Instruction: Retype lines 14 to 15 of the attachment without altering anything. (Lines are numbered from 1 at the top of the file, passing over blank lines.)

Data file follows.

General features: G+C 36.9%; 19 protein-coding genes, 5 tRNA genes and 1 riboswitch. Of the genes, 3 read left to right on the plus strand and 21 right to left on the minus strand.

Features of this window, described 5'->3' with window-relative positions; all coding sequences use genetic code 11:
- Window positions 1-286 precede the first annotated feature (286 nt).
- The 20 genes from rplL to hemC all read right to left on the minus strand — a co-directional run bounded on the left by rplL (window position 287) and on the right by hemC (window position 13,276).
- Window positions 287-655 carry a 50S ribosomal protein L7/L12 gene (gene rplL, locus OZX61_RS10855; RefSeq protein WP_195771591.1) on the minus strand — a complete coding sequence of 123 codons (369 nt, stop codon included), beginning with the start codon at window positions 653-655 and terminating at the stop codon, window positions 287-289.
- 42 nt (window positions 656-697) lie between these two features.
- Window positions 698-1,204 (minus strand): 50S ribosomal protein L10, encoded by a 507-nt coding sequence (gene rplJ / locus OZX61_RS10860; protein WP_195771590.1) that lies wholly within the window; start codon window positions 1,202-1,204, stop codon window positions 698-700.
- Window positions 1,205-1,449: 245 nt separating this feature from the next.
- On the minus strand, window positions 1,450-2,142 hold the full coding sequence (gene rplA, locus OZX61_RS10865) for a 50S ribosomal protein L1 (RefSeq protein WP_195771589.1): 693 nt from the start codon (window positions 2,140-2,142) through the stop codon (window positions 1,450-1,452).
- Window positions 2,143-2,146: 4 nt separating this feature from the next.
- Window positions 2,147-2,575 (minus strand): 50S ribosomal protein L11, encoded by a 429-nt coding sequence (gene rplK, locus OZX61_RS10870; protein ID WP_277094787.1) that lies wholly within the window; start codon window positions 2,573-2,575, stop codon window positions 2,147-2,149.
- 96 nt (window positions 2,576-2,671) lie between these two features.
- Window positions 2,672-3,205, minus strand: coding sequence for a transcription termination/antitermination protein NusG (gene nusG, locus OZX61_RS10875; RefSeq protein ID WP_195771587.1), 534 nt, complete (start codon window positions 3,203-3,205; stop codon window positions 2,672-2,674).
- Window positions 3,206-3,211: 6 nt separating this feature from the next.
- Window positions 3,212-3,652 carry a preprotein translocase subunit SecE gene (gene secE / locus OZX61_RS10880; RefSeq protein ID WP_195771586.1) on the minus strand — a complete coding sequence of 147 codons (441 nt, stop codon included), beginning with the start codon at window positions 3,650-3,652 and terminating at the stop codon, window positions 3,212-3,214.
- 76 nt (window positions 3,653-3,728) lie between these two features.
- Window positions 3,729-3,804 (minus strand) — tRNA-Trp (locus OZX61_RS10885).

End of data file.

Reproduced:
- Window positions 3,206-3,211: 6 nt separating this feature from the next.
- Window positions 3,212-3,652 carry a preprotein translocase subunit SecE gene (gene secE / locus OZX61_RS10880; RefSeq protein ID WP_195771586.1) on the minus strand — a complete coding sequence of 147 codons (441 nt, stop codon included), beginning with the start codon at window positions 3,650-3,652 and terminating at the stop codon, window positions 3,212-3,214.